A leading climatologist said today that while rising ocean levels remain a threat to hundreds of millions around the globe in the coming decades, the flooding of the U.S. East Coast would at least rescue America from NFC East football.
“Even worldwide tragedies can have silver linings,” said Dr. Raymond Brooks, director of the Climatology Research Initiative at Harvard. “And if projections hold, the home stadiums of the Giants, Eagles and Washington Redskins will be under water by the end of this century, sparing hundreds of millions from having to watch those teams play each Sunday.”
Dr. Brooks said Dallas is “unfortunately” too far inland to be consumed by the rising sea, but stressed that is only under current projections.
“If Americans decide they want to see the Cowboys swallowed by the ocean, as well, they could increase their carbon emissions in an attempt to raise the temperature of the atmosphere even higher, in turn melting more glacial ice and bringing the Gulf of Mexico over Dallas,” he said. “That would cause catastrophic changes to the American Gulf Coast, but I acknowledge that a lot of people really hate the Cowboys. It’s something people will have to think about.”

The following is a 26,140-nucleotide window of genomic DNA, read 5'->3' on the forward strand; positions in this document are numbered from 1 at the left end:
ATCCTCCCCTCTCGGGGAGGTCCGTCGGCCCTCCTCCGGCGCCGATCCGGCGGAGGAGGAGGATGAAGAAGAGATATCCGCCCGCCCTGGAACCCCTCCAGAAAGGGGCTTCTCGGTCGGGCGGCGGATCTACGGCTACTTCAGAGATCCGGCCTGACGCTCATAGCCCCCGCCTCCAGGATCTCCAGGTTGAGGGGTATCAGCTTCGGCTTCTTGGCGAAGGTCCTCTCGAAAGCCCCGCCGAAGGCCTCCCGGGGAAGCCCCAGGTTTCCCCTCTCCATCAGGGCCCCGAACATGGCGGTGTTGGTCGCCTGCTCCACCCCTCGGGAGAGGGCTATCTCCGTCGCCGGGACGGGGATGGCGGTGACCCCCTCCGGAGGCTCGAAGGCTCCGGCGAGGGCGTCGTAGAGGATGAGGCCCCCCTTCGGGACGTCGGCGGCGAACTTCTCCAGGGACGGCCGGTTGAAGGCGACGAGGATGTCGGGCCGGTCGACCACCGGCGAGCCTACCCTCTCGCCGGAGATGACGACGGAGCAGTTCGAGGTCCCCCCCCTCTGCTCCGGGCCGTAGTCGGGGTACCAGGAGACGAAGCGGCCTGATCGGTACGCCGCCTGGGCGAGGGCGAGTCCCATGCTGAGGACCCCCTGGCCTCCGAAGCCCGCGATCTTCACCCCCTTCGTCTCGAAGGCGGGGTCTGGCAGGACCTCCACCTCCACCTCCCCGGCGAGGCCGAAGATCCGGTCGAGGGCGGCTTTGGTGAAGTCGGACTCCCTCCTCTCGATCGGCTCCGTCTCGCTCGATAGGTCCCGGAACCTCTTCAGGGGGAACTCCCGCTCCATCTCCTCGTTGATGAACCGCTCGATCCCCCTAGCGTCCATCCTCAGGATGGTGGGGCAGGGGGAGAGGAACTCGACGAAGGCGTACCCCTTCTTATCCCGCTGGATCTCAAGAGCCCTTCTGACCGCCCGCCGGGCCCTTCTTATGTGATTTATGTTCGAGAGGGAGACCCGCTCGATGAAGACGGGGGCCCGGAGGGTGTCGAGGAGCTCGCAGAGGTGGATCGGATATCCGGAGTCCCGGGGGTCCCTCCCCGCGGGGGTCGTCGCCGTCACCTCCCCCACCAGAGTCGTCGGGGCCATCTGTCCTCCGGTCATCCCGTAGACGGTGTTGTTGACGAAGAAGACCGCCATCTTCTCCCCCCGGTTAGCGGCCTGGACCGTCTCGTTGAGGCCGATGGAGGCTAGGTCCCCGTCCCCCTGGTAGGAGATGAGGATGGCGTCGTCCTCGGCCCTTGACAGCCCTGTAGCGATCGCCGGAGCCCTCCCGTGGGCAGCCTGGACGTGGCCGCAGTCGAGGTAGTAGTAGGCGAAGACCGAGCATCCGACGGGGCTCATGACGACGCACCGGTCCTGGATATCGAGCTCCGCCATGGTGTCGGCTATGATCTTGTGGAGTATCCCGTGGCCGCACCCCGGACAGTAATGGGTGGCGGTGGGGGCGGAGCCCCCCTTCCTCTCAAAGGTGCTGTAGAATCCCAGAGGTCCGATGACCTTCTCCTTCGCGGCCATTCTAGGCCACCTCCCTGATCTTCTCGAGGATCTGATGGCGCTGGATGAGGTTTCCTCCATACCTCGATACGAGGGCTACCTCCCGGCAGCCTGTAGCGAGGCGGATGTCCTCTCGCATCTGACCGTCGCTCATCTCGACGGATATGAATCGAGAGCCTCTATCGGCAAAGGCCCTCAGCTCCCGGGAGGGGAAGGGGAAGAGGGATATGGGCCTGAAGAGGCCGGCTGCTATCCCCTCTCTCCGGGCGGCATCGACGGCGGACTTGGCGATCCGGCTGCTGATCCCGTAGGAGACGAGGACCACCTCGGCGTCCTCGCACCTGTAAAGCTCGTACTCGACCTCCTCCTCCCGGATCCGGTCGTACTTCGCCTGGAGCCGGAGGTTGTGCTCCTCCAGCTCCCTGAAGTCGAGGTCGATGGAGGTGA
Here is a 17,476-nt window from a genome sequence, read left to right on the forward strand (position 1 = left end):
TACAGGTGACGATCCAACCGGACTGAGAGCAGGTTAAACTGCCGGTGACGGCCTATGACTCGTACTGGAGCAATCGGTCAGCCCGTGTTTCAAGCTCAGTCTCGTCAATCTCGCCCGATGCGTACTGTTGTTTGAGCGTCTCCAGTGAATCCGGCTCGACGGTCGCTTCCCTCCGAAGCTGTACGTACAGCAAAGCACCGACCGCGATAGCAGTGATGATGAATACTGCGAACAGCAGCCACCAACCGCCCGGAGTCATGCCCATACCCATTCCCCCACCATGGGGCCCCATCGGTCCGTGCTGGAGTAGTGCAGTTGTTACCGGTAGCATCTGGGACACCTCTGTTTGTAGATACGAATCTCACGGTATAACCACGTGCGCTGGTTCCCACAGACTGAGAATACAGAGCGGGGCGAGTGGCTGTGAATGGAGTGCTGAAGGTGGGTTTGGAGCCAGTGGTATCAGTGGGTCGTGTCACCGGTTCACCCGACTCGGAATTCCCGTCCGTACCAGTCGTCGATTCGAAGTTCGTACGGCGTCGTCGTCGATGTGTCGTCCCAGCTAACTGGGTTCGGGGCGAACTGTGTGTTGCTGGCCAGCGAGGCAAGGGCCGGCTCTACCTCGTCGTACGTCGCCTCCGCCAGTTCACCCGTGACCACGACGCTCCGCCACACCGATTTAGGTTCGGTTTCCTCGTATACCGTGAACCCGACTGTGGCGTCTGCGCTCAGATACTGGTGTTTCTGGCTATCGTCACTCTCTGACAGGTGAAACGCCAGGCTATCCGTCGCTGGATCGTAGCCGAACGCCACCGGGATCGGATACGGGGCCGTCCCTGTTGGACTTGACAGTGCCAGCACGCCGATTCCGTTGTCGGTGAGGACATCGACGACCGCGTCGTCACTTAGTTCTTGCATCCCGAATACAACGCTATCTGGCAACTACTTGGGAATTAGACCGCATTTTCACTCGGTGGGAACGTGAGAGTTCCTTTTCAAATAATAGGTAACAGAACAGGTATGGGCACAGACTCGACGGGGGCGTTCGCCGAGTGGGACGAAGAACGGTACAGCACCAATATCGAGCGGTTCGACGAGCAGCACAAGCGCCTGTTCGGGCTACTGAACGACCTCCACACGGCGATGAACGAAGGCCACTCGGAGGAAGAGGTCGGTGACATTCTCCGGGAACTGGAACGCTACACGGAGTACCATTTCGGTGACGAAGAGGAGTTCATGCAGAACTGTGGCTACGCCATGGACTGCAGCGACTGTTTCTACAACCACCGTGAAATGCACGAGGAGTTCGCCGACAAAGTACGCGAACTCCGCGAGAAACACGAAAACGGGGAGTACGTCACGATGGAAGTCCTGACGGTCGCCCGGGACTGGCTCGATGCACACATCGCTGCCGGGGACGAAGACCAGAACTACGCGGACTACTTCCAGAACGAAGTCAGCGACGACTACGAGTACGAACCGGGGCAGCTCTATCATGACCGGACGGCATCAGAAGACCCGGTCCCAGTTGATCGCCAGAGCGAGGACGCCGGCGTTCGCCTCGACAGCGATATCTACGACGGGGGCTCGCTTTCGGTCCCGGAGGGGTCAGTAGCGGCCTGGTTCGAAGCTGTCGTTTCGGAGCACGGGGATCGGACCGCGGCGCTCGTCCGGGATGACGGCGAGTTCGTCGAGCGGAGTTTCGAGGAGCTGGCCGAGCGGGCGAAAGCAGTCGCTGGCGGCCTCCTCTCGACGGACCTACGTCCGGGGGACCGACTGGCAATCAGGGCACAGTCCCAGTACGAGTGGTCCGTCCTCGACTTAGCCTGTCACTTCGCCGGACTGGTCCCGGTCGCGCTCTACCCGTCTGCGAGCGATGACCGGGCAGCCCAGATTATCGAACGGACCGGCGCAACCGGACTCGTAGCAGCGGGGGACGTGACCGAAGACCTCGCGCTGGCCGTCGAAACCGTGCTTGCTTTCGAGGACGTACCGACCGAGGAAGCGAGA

As it currently stands, the NFC East is by far the worst division in the NFL, with no teams above .500 — yet game featuring their dreadful teams are repeatedly forced upon the populace by national TV broadcasts.
“By 2100, things could change and the NFC East could be good,” said Dr. Brooks. “But is that any better? Think how obnoxious their fans would be if they actually had legitimately good teams for a change. No, it’s probably best those teams are covered over by the ocean and destroyed forever.”
Climatologists also expect that all of Florida’s professional sports venues will be wiped out by the end of the century, but the teams will have likely moved by then due to lack of fan attendance.
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